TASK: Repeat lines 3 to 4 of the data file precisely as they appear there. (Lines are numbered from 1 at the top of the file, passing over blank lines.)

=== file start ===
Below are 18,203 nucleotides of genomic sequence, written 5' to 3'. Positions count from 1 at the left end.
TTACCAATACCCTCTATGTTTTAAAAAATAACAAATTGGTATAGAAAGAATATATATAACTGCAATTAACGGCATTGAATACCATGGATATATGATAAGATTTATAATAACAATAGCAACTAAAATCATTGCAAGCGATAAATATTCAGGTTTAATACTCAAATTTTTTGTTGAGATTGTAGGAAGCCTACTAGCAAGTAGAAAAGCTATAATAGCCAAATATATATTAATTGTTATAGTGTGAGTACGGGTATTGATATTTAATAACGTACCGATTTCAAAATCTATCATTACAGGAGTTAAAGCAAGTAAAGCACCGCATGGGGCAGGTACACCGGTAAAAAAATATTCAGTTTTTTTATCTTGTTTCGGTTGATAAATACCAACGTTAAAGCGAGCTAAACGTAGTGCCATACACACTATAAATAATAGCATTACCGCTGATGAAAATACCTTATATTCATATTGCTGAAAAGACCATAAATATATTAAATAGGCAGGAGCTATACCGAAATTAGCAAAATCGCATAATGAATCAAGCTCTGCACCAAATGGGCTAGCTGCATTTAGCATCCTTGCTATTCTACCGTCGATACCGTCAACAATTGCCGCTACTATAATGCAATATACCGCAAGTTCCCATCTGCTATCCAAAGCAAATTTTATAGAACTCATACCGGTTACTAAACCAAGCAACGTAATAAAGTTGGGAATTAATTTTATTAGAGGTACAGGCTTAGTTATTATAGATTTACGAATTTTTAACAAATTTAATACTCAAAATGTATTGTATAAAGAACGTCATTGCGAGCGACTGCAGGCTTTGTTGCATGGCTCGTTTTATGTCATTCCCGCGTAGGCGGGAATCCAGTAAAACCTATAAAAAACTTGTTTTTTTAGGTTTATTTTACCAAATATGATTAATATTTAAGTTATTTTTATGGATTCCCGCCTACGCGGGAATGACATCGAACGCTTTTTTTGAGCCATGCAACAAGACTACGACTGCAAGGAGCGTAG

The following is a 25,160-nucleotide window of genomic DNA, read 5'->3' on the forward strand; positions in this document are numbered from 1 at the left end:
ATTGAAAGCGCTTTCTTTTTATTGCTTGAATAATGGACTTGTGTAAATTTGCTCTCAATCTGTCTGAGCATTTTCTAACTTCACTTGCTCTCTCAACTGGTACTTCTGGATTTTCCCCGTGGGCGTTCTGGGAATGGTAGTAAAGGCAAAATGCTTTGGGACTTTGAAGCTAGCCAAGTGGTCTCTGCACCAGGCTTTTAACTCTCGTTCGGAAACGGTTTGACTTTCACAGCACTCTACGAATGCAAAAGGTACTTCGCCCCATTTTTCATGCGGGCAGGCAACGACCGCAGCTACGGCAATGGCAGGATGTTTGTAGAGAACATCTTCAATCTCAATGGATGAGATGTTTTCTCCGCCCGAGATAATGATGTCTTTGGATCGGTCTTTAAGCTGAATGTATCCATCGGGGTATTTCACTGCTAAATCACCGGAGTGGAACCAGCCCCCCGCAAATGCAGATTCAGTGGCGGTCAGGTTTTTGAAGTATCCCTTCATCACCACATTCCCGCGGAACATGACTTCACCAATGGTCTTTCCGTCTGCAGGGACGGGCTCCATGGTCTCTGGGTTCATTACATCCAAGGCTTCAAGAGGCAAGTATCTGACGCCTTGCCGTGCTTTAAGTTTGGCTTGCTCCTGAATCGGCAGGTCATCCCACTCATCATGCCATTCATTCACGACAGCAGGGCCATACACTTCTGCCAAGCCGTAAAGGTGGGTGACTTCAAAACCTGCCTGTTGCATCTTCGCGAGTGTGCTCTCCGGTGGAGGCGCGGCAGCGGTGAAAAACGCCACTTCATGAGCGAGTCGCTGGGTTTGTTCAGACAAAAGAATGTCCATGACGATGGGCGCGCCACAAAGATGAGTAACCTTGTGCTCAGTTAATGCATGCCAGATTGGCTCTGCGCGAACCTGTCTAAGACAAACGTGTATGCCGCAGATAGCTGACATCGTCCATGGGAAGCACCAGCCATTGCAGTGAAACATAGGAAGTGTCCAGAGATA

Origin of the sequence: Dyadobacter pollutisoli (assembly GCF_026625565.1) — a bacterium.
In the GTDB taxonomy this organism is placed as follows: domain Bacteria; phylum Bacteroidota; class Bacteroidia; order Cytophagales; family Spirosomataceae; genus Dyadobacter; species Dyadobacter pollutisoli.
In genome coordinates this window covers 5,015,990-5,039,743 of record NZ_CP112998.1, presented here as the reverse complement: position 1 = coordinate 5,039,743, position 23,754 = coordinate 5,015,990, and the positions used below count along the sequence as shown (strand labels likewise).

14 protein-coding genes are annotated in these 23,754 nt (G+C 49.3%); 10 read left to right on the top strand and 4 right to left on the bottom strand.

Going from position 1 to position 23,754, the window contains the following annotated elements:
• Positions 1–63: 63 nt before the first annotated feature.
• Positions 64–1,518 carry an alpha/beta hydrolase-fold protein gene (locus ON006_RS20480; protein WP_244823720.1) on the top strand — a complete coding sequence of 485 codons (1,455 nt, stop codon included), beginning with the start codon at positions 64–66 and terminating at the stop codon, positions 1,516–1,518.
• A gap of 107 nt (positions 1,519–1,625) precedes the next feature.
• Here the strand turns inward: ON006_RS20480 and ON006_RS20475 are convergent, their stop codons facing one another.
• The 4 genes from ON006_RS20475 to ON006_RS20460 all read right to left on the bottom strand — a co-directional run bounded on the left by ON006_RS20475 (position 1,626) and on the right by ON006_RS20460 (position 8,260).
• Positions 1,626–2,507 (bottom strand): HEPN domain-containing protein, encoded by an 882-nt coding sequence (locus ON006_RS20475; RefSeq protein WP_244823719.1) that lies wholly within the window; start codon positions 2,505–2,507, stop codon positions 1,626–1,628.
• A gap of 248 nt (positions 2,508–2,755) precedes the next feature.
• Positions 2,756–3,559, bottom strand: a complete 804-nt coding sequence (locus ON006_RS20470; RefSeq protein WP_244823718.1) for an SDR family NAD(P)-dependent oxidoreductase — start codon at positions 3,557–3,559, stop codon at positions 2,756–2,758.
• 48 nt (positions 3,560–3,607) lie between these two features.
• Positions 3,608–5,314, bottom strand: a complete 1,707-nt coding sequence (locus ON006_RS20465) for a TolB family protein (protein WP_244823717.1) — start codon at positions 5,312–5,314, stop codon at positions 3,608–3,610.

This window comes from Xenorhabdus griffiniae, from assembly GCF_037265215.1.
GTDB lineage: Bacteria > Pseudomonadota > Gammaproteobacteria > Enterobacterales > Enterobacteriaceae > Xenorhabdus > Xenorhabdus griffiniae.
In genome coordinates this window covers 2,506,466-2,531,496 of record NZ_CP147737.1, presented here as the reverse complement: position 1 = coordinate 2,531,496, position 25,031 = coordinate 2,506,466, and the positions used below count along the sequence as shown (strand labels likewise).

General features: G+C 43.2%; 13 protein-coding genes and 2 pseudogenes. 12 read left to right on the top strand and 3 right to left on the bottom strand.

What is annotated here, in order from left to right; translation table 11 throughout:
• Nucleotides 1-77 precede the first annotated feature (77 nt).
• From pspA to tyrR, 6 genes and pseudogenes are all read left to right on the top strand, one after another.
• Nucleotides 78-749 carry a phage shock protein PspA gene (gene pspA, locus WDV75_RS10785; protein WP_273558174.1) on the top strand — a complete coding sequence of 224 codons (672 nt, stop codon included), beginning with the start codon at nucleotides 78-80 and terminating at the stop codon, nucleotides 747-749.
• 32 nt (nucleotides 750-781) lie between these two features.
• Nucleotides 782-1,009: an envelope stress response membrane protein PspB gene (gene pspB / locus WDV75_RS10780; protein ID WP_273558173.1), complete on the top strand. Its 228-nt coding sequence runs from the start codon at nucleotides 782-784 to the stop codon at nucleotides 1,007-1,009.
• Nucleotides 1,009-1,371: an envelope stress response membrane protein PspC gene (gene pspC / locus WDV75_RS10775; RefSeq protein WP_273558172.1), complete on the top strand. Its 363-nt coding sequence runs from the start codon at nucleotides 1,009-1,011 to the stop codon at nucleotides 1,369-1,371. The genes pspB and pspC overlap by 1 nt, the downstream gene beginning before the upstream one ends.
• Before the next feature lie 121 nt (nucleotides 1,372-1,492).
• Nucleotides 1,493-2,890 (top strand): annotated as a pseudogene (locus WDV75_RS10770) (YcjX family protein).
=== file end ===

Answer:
The following is a 25,160-nucleotide window of genomic DNA, read 5'->3' on the forward strand; positions in this document are numbered from 1 at the left end:
ATTGAAAGCGCTTTCTTTTTATTGCTTGAATAATGGACTTGTGTAAATTTGCTCTCAATCTGTCTGAGCATTTTCTAACTTCACTTGCTCTCTCAACTGGTACTTCTGGATTTTCCCCGTGGGCGTTCTGGGAATGGTAGTAAAGGCAAAATGCTTTGGGACTTTGAAGCTAGCCAAGTGGTCTCTGCACCAGGCTTTTAACTCTCGTTCGGAAACGGTTTGACTTTCACAGCACTCTACGAATGCAAAAGGTACTTCGCCCCATTTTTCATGCGGGCAGGCAACGACCGCAGCTACGGCAATGGCAGGATGTTTGTAGAGAACATCTTCAATCTCAATGGATGAGATGTTTTCTCCGCCCGAGATAATGATGTCTTTGGATCGGTCTTTAAGCTGAATGTATCCATCGGGGTATTTCACTGCTAAATCACCGGAGTGGAACCAGCCCCCCGCAAATGCAGATTCAGTGGCGGTCAGGTTTTTGAAGTATCCCTTCATCACCACATTCCCGCGGAACATGACTTCACCAATGGTCTTTCCGTCTGCAGGGACGGGCTCCATGGTCTCTGGGTTCATTACATCCAAGGCTTCAAGAGGCAAGTATCTGACGCCTTGCCGTGCTTTAAGTTTGGCTTGCTCCTGAATCGGCAGGTCATCCCACTCATCATGCCATTCATTCACGACAGCAGGGCCATACACTTCTGCCAAGCCGTAAAGGTGGGTGACTTCAAAACCTGCCTGTTGCATCTTCGCGAGTGTGCTCTCCGGTGGAGGCGCGGCAGCGGTGAAAAACGCCACTTCATGAGCGAGTCGCTGGGTTTGTTCAGACAAAAGAATGTCCATGACGATGGGCGCGCCACAAAGATGAGTAACCTTGTGCTCAGTTAATGCATGCCAGATTGGCTCTGCGCGAACCTGTCTAAGACAAACGTGTATGCCGCAGATAGCTGACATCGTCCATGGGAAGCACCAGCCATTGCAGTGAAACATAGGAAGTGTCCAGAGATA